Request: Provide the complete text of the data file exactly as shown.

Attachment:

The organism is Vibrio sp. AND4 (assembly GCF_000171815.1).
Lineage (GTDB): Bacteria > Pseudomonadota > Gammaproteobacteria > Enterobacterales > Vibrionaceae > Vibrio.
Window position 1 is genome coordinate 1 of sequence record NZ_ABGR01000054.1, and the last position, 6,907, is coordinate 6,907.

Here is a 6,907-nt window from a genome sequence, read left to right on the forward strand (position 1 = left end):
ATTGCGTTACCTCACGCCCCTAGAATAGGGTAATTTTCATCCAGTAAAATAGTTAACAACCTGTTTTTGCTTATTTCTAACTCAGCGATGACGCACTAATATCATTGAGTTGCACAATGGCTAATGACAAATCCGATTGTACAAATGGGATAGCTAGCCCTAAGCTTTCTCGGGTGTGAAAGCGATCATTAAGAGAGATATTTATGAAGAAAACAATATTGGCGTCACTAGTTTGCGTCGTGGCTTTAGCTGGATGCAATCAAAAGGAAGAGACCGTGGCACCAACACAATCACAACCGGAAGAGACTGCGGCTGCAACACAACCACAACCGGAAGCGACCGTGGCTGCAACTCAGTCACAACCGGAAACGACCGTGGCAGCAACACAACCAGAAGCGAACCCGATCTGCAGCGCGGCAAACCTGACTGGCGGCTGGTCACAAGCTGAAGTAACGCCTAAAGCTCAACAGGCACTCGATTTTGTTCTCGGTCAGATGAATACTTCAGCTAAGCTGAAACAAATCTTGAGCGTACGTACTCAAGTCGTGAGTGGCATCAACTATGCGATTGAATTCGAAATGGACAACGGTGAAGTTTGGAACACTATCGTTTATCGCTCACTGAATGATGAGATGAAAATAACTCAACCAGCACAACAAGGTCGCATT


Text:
The organism is Vibrio sp. AND4 (assembly GCF_000171815.1).
Lineage (GTDB): Bacteria > Pseudomonadota > Gammaproteobacteria > Enterobacterales > Vibrionaceae > Vibrio.
Window position 1 is genome coordinate 1 of sequence record NZ_ABGR01000054.1, and the last position, 6,907, is coordinate 6,907.

Here is a 6,907-nt window from a genome sequence, read left to right on the forward strand (position 1 = left end):
ATTGCGTTACCTCACGCCCCTAGAATAGGGTAATTTTCATCCAGTAAAATAGTTAACAACCTGTTTTTGCTTATTTCTAACTCAGCGATGACGCACTAATATCATTGAGTTGCACAATGGCTAATGACAAATCCGATTGTACAAATGGGATAGCTAGCCCTAAGCTTTCTCGGGTGTGAAAGCGATCATTAAGAGAGATATTTATGAAGAAAACAATATTGGCGTCACTAGTTTGCGTCGTGGCTTTAGCTGGATGCAATCAAAAGGAAGAGACCGTGGCACCAACACAATCACAACCGGAAGAGACTGCGGCTGCAACACAACCACAACCGGAAGCGACCGTGGCTGCAACTCAGTCACAACCGGAAACGACCGTGGCAGCAACACAACCAGAAGCGAACCCGATCTGCAGCGCGGCAAACCTGACTGGCGGCTGGTCACAAGCTGAAGTAACGCCTAAAGCTCAACAGGCACTCGATTTTGTTCTCGGTCAGATGAATACTTCAGCTAAGCTGAAACAAATCTTGAGCGTACGTACTCAAGTCGTGAGTGGCATCAACTATGCGATTGAATTCGAAATGGACAACGGTGAAGTTTGGAACACTATCGTTTATCGCTCACTGAATGATGAGATGAAAATAACTCAACCAGCACAACAAGGTCGCATT